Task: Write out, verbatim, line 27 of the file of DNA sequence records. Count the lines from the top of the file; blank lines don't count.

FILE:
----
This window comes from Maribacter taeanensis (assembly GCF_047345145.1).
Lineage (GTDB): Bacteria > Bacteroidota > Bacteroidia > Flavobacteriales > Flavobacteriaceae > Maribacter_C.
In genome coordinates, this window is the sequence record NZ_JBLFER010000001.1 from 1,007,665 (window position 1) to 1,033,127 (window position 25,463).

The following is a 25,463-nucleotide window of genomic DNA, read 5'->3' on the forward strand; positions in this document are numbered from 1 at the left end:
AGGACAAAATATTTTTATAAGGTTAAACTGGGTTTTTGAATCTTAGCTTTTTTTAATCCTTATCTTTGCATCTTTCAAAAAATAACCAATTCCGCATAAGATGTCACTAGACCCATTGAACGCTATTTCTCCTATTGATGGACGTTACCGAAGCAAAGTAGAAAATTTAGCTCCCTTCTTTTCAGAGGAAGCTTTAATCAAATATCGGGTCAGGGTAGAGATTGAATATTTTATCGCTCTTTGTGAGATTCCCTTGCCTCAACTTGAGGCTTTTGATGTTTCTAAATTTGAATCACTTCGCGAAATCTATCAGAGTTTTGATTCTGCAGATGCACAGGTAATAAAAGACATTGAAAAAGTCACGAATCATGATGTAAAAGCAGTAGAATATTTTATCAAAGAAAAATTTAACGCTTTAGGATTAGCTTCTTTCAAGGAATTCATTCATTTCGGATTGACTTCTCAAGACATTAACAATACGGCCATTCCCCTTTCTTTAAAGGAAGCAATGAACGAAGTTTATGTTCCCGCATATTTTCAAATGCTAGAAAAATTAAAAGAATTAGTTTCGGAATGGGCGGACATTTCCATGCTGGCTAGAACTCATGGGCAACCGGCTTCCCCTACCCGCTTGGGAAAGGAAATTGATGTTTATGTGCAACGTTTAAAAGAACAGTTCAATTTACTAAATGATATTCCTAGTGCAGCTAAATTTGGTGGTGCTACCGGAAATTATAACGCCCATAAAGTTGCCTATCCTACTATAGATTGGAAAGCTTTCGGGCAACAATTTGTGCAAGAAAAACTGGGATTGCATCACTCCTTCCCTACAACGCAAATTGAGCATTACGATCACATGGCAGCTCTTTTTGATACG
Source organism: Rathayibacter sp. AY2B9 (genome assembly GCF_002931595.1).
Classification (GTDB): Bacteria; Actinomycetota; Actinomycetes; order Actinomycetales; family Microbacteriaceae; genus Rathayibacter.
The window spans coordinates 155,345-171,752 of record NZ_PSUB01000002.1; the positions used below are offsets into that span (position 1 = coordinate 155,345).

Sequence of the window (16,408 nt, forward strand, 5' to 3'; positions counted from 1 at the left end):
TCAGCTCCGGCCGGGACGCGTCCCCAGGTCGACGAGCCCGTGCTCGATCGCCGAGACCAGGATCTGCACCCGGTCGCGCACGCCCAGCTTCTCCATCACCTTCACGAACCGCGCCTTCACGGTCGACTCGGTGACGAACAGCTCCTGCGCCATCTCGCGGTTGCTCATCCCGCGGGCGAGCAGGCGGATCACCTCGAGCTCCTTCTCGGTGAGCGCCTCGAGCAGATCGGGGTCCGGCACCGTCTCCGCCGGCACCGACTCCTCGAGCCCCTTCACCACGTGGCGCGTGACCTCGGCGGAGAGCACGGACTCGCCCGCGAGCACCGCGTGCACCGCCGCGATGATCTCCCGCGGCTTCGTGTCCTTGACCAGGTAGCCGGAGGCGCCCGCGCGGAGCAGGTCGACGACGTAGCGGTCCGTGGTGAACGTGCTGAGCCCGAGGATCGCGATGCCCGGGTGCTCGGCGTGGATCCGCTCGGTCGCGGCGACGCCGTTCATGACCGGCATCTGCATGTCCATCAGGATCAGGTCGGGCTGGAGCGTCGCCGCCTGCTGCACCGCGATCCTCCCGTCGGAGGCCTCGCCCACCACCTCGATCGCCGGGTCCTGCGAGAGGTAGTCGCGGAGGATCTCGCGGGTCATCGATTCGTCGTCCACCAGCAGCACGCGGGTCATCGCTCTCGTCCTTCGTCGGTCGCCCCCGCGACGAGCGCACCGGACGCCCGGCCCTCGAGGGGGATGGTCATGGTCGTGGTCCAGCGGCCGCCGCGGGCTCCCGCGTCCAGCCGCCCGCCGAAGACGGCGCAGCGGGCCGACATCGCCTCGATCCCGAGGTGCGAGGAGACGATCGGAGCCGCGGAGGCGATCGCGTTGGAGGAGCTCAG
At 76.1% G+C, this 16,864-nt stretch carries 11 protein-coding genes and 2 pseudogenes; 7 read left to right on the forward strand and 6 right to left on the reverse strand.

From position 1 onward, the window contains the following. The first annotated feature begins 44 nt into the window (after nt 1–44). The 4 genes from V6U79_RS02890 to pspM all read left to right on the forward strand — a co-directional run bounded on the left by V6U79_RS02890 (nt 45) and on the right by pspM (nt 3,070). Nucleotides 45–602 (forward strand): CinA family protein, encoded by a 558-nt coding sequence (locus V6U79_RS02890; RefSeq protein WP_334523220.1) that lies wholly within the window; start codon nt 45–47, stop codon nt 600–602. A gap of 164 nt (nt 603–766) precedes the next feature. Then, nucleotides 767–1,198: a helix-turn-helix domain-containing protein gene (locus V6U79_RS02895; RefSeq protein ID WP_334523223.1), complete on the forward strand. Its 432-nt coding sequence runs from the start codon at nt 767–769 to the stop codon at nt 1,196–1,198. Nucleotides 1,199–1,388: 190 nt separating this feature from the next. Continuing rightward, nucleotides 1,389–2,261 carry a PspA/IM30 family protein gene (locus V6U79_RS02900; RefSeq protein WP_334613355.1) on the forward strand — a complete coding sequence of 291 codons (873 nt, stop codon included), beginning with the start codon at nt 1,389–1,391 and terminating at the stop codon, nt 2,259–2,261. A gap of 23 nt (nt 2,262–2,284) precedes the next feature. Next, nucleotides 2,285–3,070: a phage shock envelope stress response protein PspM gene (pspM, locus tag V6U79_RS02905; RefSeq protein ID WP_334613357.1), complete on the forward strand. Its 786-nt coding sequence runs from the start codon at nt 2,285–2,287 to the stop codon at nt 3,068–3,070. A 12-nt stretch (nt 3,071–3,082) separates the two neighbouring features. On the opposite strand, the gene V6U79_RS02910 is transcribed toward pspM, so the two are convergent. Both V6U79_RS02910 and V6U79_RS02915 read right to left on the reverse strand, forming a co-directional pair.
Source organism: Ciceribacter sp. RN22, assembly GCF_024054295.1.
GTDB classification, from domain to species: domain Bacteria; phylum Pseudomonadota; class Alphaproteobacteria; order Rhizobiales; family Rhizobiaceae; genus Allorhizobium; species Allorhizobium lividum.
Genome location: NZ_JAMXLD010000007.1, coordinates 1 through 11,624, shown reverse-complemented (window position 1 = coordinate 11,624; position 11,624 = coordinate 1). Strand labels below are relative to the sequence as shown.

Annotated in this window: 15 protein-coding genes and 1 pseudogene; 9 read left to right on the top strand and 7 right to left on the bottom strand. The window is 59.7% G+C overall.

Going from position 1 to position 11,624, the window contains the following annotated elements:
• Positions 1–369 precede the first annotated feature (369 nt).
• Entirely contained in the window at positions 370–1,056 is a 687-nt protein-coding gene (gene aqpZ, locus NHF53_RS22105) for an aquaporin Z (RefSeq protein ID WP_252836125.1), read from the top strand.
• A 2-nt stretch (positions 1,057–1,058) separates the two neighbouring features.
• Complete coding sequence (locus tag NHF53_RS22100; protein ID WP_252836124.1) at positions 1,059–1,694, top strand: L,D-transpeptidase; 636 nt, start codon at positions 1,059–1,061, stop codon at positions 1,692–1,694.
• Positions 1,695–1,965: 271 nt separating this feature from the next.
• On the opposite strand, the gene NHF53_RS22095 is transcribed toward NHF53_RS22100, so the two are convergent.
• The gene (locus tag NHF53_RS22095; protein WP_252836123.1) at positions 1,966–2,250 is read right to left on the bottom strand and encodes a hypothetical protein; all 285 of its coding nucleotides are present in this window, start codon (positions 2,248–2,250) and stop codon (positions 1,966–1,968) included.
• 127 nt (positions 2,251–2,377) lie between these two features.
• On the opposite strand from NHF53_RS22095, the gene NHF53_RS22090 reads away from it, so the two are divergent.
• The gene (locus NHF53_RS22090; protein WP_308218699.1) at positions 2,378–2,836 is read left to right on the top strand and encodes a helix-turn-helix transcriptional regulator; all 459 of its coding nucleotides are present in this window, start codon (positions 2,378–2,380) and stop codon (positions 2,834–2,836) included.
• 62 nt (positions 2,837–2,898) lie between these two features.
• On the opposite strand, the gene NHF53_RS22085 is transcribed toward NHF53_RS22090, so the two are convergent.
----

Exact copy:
• The gene (locus NHF53_RS22090; protein WP_308218699.1) at positions 2,378–2,836 is read left to right on the top strand and encodes a helix-turn-helix transcriptional regulator; all 459 of its coding nucleotides are present in this window, start codon (positions 2,378–2,380) and stop codon (positions 2,834–2,836) included.